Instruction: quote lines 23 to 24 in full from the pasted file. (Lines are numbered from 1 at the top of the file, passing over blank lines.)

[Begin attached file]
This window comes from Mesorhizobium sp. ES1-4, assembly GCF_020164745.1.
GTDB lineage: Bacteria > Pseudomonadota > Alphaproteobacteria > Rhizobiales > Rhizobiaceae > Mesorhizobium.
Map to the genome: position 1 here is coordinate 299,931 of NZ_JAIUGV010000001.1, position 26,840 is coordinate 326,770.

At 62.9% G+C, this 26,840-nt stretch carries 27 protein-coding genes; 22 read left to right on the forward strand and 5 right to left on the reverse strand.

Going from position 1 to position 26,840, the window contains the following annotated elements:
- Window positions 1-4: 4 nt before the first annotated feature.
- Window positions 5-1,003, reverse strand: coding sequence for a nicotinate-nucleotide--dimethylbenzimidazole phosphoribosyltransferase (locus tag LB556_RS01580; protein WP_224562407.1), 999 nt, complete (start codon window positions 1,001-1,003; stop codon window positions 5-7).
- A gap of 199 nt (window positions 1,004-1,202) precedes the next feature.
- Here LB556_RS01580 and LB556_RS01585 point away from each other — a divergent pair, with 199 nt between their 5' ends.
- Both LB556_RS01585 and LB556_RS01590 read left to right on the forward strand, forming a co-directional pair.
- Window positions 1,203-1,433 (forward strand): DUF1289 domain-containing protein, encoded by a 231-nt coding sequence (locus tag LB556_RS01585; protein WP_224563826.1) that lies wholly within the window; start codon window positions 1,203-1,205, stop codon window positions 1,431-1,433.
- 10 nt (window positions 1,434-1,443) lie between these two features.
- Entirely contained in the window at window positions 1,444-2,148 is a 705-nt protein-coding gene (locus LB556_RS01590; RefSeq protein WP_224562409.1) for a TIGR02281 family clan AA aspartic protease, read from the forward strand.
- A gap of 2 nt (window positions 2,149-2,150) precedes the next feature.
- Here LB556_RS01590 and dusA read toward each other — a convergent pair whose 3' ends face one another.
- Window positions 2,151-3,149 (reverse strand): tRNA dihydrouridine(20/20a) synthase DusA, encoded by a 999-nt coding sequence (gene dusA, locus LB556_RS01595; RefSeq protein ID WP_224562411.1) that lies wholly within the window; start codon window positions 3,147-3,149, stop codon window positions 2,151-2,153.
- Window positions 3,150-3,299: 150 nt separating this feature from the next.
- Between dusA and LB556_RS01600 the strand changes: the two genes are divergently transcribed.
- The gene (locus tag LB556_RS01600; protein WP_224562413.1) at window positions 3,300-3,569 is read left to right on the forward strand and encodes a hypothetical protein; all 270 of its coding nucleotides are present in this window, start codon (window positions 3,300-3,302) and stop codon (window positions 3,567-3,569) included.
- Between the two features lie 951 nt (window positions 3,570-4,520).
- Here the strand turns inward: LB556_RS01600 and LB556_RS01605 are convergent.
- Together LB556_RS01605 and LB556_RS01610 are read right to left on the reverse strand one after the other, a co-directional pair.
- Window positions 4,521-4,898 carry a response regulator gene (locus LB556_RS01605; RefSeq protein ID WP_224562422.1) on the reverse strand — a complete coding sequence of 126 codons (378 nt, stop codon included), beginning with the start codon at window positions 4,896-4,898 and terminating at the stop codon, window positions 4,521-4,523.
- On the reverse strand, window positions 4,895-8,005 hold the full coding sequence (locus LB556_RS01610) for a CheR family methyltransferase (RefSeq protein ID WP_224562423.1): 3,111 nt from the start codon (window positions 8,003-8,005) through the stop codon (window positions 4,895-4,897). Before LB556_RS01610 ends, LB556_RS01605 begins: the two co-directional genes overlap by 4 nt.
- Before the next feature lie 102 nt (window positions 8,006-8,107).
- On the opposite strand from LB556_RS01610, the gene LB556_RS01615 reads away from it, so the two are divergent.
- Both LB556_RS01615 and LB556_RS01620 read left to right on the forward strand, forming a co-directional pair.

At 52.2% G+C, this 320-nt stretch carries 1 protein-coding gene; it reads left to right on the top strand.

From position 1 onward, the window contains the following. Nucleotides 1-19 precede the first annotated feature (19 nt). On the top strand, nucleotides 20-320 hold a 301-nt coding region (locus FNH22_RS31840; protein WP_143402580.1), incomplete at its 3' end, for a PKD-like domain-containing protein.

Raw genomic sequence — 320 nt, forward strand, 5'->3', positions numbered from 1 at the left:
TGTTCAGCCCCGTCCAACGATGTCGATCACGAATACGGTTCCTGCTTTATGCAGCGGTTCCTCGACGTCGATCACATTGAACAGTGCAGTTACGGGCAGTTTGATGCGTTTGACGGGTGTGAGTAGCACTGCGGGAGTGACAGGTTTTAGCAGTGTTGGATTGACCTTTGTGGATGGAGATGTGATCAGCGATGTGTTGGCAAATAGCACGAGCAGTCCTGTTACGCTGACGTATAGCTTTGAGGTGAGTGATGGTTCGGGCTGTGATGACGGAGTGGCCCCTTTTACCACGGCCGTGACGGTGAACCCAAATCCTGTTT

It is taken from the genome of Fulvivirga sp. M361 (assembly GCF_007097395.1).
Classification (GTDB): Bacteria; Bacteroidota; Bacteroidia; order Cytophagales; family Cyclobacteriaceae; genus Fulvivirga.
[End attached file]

- Window positions 4,521-4,898 carry a response regulator gene (locus LB556_RS01605; RefSeq protein ID WP_224562422.1) on the reverse strand — a complete coding sequence of 126 codons (378 nt, stop codon included), beginning with the start codon at window positions 4,896-4,898 and terminating at the stop codon, window positions 4,521-4,523.
- On the reverse strand, window positions 4,895-8,005 hold the full coding sequence (locus LB556_RS01610) for a CheR family methyltransferase (RefSeq protein ID WP_224562423.1): 3,111 nt from the start codon (window positions 8,003-8,005) through the stop codon (window positions 4,895-4,897). Before LB556_RS01610 ends, LB556_RS01605 begins: the two co-directional genes overlap by 4 nt.